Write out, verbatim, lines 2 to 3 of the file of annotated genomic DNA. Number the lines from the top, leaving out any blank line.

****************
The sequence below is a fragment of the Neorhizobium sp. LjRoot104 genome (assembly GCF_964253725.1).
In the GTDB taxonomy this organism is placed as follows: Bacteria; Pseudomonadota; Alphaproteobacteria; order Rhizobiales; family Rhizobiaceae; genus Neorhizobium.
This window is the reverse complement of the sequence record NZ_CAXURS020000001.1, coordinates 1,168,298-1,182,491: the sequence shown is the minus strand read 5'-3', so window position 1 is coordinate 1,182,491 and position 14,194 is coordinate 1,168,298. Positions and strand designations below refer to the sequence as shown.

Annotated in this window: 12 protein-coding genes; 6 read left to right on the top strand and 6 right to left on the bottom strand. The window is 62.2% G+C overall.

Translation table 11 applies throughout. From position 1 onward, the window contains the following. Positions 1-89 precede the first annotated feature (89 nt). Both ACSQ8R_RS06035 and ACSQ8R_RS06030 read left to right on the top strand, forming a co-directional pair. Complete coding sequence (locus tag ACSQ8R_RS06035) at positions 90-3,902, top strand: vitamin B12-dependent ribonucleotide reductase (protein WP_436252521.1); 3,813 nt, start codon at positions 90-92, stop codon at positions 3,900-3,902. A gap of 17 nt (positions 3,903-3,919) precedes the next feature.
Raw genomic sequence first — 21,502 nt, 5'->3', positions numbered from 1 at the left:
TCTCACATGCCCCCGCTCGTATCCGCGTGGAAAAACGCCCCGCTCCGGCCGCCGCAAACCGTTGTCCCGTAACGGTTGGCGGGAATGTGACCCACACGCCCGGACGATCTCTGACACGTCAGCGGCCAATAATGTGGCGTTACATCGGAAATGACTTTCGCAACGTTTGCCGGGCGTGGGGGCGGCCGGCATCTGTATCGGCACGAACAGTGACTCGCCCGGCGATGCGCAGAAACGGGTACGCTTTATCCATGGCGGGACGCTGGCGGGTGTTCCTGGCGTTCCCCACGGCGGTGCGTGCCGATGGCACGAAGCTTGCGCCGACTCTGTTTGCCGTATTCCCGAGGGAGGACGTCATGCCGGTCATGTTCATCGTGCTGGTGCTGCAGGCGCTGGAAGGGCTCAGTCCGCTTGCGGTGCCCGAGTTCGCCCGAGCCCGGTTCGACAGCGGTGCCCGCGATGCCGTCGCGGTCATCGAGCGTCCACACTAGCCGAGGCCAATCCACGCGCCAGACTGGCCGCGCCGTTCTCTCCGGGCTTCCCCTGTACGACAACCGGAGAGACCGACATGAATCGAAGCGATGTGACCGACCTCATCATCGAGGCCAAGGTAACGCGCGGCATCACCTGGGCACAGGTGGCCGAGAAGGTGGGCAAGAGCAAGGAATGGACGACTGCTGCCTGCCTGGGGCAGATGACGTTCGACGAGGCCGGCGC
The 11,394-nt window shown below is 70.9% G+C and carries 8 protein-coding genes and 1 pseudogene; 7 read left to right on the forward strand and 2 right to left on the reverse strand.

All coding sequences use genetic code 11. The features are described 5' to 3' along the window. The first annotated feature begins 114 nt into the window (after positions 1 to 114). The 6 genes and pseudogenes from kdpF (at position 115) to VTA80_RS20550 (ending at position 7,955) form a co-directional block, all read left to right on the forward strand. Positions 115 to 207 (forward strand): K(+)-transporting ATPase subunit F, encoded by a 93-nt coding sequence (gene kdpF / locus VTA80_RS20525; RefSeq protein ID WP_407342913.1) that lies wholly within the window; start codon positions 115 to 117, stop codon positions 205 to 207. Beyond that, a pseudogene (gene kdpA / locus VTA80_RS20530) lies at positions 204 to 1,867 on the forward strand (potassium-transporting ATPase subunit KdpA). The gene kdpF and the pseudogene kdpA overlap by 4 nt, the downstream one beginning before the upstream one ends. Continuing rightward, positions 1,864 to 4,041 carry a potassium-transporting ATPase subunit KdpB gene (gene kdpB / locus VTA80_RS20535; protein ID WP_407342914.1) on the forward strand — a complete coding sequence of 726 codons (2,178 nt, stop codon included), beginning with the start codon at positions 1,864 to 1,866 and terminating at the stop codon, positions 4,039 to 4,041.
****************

In the GTDB taxonomy this organism is placed as follows: Bacteria; Pseudomonadota; Alphaproteobacteria; order Rhizobiales; family Rhizobiaceae; genus Neorhizobium.
This window is the reverse complement of the sequence record NZ_CAXURS020000001.1, coordinates 1,168,298-1,182,491: the sequence shown is the minus strand read 5'-3', so window position 1 is coordinate 1,182,491 and position 14,194 is coordinate 1,168,298. Positions and strand designations below refer to the sequence as shown.